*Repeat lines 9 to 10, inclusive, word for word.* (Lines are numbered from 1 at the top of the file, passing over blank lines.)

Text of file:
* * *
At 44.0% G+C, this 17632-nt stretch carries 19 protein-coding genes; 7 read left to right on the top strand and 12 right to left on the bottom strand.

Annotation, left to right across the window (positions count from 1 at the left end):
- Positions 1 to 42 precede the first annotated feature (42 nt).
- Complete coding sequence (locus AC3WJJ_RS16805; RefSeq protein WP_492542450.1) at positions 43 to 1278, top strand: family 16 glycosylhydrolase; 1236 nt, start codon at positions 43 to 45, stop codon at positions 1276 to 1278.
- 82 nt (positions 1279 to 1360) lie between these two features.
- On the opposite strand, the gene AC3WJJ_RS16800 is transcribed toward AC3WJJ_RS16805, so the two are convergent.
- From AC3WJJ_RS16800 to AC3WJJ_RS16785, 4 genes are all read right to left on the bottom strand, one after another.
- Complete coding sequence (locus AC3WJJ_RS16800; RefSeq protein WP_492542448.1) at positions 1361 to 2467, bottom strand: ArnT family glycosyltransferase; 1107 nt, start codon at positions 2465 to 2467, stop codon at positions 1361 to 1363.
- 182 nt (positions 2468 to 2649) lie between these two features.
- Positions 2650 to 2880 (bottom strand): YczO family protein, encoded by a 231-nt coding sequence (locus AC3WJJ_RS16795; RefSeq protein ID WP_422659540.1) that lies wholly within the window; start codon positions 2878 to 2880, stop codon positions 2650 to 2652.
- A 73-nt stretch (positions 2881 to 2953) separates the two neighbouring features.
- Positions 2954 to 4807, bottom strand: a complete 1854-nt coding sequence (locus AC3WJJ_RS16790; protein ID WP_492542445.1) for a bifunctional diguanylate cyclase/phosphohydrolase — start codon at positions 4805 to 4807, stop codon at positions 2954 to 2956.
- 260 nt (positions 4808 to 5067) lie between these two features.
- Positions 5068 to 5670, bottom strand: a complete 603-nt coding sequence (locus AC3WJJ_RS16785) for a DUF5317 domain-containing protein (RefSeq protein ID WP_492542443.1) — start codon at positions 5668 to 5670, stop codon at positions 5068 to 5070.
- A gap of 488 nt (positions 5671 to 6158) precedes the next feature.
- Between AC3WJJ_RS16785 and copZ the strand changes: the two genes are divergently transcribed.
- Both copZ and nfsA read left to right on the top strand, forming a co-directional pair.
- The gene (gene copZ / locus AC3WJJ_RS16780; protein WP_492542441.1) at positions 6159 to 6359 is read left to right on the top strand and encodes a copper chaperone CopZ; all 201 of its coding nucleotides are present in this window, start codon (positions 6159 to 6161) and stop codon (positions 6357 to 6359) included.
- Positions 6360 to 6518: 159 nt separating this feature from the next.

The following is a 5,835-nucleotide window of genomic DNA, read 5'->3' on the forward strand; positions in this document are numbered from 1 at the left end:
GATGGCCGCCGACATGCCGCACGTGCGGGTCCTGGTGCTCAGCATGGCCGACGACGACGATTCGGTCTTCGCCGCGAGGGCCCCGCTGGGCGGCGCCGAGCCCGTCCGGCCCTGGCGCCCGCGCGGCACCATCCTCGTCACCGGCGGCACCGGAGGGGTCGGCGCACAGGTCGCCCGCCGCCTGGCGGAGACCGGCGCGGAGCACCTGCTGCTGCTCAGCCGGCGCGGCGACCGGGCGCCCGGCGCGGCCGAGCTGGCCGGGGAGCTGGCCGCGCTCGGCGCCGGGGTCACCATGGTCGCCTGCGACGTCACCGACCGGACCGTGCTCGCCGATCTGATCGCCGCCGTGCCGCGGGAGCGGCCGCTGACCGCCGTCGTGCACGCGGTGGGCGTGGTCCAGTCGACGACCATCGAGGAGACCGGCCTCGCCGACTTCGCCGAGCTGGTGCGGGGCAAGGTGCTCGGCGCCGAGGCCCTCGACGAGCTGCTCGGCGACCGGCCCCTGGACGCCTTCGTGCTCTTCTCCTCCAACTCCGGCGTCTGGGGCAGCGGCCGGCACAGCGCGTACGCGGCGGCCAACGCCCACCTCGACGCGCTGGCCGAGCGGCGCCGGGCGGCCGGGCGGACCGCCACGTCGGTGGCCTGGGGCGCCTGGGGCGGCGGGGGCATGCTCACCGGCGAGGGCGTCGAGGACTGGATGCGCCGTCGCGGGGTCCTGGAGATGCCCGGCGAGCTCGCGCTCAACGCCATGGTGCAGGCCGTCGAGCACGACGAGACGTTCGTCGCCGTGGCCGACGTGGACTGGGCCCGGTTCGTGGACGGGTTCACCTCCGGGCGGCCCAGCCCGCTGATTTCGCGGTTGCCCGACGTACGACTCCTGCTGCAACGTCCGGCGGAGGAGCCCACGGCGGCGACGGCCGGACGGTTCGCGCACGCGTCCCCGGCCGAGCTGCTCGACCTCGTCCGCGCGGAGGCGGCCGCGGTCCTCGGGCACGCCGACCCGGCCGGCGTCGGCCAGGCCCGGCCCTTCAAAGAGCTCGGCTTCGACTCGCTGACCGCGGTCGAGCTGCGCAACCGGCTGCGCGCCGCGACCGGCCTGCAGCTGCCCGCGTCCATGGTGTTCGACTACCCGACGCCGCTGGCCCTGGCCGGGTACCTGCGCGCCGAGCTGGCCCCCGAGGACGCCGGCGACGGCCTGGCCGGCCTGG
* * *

- 182 nt (positions 2468 to 2649) lie between these two features.
- Positions 2650 to 2880 (bottom strand): YczO family protein, encoded by a 231-nt coding sequence (locus AC3WJJ_RS16795; RefSeq protein ID WP_422659540.1) that lies wholly within the window; start codon positions 2878 to 2880, stop codon positions 2650 to 2652.